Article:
Richard W. Painter
When I was the chief White House ethics lawyer for President George W. Bush, I asked many prospective administration officials if they would sell stock in companies, give up stock options, step down from nonprofit boards or make other painful choices to enter public service. Some balked. I told them that someone more important than I was, perhaps the president or the White House chief of staff, would ask them, “Do you want this job or don’t you?”
I know about the difficult questions, and entanglements, that crop up in public service. I believe that Hillary Clinton has asked and successfully answered those questions as they pertain to the Clinton Foundation. There is little if any evidence that federal ethics laws were broken by Mrs. Clinton or anyone working for her at the State Department in their dealings with the foundation. Unfortunately, the foundation is still fuel for Mrs. Clinton’s persistent critics.
These critics have yet to point to any provision of the federal statutes or ethics regulations that was violated by Secretary Clinton or her staff in their dealings with the foundation and its principals, agents and donors. Was there favoritism? Probably, yes. But laws were not broken. If favoritism by political appointees toward outside persons and organizations were illegal, the United States government would be quite different than it is today.
White House political appointees and members of Congress show favoritism regularly, from how quickly they return campaign contributors’ telephone calls to which meeting requests they honor to who gets what they want in the policy arena.
This kind of access is the most corrupting brand of favoritism and pervades the entire government. Under both Republican and Democratic presidents, top ambassadorial posts routinely go to campaign contributors. Yet more campaign contributors hound these and other State Department employees for introductions abroad, preferred access and advancement of trade and other policy agendas. More often than not the State Department does their bidding.
Meanwhile, those of us who know and are frustrated about the way our government works breathe a collective yawn at the unsurprising news that the Clinton Foundation or some other nonprofit also gets what appears to be favorable treatment by a government agency. Lots of people and groups get favorable treatment, and most of these are interested in making money rather than giving it away.
The problem is that it does not matter that no laws were broken, or that the Clinton Foundation is principally about doing good deeds. It does not matter that favoritism is inescapable in the federal government and that the Clinton Foundation stories are really nothing new. The appearances surrounding the foundation are problematic, and it is and will be an albatross around Mrs. Clinton’s neck.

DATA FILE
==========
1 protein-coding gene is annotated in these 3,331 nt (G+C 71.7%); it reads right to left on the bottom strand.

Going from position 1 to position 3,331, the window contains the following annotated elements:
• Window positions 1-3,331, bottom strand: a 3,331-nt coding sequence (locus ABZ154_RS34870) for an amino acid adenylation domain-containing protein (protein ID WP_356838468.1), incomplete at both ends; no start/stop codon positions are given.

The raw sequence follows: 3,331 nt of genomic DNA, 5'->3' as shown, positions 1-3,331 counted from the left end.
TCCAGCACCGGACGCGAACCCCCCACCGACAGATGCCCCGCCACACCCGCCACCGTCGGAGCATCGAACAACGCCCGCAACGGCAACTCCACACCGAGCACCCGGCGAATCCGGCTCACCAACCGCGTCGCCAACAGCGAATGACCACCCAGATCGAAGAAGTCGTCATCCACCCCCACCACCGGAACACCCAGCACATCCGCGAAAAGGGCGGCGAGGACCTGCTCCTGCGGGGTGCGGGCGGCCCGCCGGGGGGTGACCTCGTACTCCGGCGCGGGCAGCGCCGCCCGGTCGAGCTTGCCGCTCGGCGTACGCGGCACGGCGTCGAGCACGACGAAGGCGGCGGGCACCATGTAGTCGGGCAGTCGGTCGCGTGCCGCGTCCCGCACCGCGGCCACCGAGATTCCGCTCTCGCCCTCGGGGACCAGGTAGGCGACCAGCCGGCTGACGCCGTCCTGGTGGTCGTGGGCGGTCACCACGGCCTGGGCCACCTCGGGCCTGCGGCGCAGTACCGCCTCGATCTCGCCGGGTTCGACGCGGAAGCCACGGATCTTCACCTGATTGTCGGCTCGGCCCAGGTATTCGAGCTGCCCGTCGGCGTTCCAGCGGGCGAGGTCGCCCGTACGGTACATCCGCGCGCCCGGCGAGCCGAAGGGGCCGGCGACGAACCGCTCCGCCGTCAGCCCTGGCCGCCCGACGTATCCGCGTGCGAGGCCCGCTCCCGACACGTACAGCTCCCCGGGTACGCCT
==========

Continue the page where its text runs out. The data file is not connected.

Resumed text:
Mrs. Clinton’s critics — many of whom have spent more than 20 years exploiting every opening the Clintons give them (of which there are many) — will continue to hound Mrs. Clinton about the foundation throughout the campaign and, should she win, during her presidency.
This is not the typical foundation funded by family wealth earned by an industrialist or financier. This foundation was funded almost entirely by donors, and to the extent anyone in the Clinton family “earned” the money, it was largely through speaking fees for former President Bill Clinton or Hillary Clinton when she was not secretary of state. This dependence on donations — a scenario remarkably similar to that of many political campaigns — means that the motivations of every single donor will be questioned whenever a President Clinton does anything that could conceivably benefit such donors.
Removing Bill Clinton from the foundation, and leaving Chelsea in place, as the foundation currently intends to do if Mrs. Clinton wins, does not solve the problem. Such an arrangement not only suggests a strong possibility of Bill’s and Hillary’s returning after a Hillary Clinton administration is over, but also that the foundation is being used to further Chelsea’s career and financial ambitions. The truth may be the other way around. But truth matters little in Washington, particularly when one group of politicians and their supporters accuses another of being “unethical.”
This may be a difficult choice for the Clintons, but the answer is obvious. The family should promise now that if Hillary is elected president, all of the Clinton family members will step down from all positions with the foundation and they will not return. The foundation should continue to go about its business, but the Clintons should do something else. And in the meantime, between now and the election, the foundation should immediately suspend all fund-raising and acceptance of donations, not just foreign donations, as it has already done.
As for Chelsea Clinton, anti-nepotism laws, strengthened after President Kennedy appointed his brother Robert as attorney general, could prevent her mother from appointing her to some of the highest government positions. But she could give her mother informal advice, and there are a great many government jobs for which she would be eligible. She does not need the Clinton Foundation to succeed in life.
Millions of American voters will want to know whether Hillary Clinton really wants this job, which is the highest office in a government that spends more money in a single day than the entire net worth of the Clinton Foundation.
I’m a Republican, but I believe that Hillary Clinton is the only qualified major party candidate in the race and she should become president. Yet to win, and certainly to succeed as president, she needs to demonstrate that she understands how much appearances matter, as well as facts and law, and that the president should not unnecessarily open herself up to attack.